Founded by two art teachers in Michigan in 1990, The Empty Bowls Project is a fundraising event for which students create as many bowls as possible and donate them to benefit local hunger relief. School community members are invited to a meal where they buy a bowl that is filled with hearty soup made by local restaurants.
“What struck me about it is the ability for students to use their artistic prowess to make a difference,” says Brady Stout, the teacher who initiated the project at San Marcos High School in 2008. The first year, students made 60 bowls and raised $600. The school’s efforts doubled the second year, and it has grown ever since.
Though the project requires two months of intense work, students are enthusiastic and willing. Some even dedicate an entire Friday evening to “Midnight Bowling”, where they throw as many bowls as possible from midnight to sunrise.
Students in Stout’s ceramics class at San Marcos High School learn the patience and pride it takes to fashion a lump of clay into a bowl. And after a semester of teaching pottery basics, a new year begins, and Stout takes his students on a journey where both they and the clay are transformed. With help from guest speakers from the food bank, Stout introduces the assignment that turns into “the best day of the year”, according to event parent coordinator, Josie Smith.
“It’s deeply personal. I ask students to make something that takes a lot of effort and creativity and ask them to give it up for something that is bigger than themselves. You see the joy in their faces when someone chooses their bowl from the sale table. The altruism is infectious,” he says. Local restaurants, parents, and teachers donate the soup, chili, and salads that fill the bowls.
On event day, the quad fills with an eager rush of students, parents, teachers, even school board members. “It’s the one day each year where all school stakeholders sit down together,” says Stout. “The bowl that people buy serves as a reminder at home that we can do something by donating to a greater cause. It’s not just about one meal. It serves as an inspiration.”
San Marcos High is not alone in its adoption of Empty Bowls.
Since 2007, Coronado High School has held successful Empty Bowls events, selling over 400 bowls last year with help from the local potters’ guild. Ceramics teacher Kelly Telebrico celebrates the opportunities for students’ talents to shine and the teamwork it builds as they make and glaze bowls and promote the event.
CHS contributes its earnings to smaller local charities such as Kitchens for Good and Mama’s Kitchen, where donations go a long way. Though this year their project is on hiatus as students construct a piece of 3D art for the school, Telebrico hopes to partner with local organizations in hosting future events to bring in even more support.
At R. Rowe Middle School in Rancho Santa Fe, each of Dana Dabney’s ceramics students learn about poverty and hunger in San Diego and the work that the Food Bank does before making their bowls. Some step up to sell tickets and host the event. “We contributed almost 125,000 meals to people in San Diego this year. When students hear that their artwork is able to have this impact, they see their hard work paying off,” Dabney says.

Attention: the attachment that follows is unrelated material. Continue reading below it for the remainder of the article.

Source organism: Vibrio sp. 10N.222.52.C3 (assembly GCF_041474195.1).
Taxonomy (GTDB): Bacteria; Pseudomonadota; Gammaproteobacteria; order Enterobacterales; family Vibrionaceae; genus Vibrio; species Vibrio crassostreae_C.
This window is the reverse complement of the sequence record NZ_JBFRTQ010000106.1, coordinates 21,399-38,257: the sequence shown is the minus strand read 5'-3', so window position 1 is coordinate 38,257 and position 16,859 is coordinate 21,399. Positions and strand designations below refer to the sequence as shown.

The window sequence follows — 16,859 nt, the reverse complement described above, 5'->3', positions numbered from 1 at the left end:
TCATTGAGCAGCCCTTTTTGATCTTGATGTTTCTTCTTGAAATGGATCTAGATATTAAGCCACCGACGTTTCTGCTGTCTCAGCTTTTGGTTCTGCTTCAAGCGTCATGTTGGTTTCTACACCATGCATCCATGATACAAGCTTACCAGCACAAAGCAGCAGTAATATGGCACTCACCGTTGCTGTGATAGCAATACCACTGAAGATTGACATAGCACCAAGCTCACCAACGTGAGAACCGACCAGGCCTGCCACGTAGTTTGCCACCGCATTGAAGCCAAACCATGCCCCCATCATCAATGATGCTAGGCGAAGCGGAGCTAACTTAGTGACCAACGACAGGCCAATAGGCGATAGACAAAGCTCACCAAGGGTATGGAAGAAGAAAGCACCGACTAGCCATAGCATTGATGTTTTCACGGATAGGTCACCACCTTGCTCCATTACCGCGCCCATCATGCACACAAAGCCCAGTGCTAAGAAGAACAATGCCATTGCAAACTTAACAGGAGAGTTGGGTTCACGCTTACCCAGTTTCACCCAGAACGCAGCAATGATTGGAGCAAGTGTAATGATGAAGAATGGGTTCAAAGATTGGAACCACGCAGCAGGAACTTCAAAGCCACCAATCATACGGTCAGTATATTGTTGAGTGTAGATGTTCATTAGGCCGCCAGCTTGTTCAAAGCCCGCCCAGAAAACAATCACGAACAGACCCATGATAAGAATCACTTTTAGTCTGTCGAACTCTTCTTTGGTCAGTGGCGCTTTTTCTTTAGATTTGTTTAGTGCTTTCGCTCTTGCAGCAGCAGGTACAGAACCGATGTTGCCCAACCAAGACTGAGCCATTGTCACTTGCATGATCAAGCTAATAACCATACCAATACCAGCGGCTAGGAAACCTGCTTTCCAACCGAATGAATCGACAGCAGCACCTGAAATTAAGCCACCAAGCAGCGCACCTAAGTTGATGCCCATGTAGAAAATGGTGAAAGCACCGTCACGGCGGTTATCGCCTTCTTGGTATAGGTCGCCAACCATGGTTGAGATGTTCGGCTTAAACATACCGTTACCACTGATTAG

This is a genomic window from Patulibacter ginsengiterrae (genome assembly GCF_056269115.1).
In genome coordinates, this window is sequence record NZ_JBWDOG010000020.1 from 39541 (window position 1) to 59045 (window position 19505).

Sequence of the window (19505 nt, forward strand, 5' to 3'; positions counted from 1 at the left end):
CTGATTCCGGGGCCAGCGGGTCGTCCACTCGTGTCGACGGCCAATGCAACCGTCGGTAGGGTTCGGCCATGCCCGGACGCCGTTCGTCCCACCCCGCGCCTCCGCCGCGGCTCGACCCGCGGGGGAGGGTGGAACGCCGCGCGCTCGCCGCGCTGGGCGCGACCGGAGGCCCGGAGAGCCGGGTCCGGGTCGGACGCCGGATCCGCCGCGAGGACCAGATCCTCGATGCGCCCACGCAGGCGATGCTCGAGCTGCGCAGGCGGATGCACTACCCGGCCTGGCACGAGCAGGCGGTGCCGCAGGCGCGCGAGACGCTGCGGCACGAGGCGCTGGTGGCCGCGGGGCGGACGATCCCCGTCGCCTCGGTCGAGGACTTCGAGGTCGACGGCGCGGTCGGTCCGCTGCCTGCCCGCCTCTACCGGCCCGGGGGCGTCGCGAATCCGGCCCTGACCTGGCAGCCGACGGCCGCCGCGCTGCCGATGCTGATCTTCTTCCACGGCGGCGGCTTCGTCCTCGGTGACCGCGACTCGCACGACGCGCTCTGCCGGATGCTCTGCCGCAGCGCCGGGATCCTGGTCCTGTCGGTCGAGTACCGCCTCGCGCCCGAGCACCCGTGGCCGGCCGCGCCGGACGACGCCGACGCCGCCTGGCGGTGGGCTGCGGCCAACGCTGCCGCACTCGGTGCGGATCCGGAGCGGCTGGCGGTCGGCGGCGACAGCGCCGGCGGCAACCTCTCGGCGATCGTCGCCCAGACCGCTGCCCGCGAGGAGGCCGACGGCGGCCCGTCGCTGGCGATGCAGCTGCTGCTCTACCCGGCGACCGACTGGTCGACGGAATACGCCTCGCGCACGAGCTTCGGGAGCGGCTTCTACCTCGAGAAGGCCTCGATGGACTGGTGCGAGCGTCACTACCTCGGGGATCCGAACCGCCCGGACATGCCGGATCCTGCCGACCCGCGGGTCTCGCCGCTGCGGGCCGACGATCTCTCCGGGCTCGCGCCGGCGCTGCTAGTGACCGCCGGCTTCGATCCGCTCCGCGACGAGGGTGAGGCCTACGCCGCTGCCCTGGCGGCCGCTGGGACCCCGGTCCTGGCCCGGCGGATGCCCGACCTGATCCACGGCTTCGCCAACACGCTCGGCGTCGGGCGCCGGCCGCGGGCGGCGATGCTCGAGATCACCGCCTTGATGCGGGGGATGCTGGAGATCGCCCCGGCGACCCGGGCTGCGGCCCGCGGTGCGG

Beyond the obvious effects on the students and the good they have done to raise money toward relieving hunger, a ripple effect of good has transpired in the lives of participants.
Coronado High holds an annual “Family Bowl-a-thon” in which teens teach parents and siblings how to use the potter’s wheel. The students’ leadership helps strengthen family bonds as they create memories and give back together.
Dabney’s journey with Empty Bowls has come full circle. Her experience with the project began as a high school student in Virginia. She went on to lead an Empty Bowls event at a service-learning conference as a college student and says that what convinced her to take the job at R. Rowe Middle School was its commitment to hosting Empty Bowls fundraisers.
All three of Josie Smith’s sons have taken ceramics at San Marcos High and graduated with a love for the art form, but her middle son, Troy has been affected in the most profound way. He has decided to carry on the torch as a studio art major with plans to teach high school ceramics and continue the Empty Bowls legacy. And he is not alone.
Ayat Musa, a 2015 graduate of SMHS is growing her own ceramics business, making functional art for local companies. She also volunteers regularly in Mr. Stout’s class loading kilns and donating bowls she makes to the cause. She credits Stout’s leadership in “helping students with every step to do their very best” as the reason for her continued involvement.
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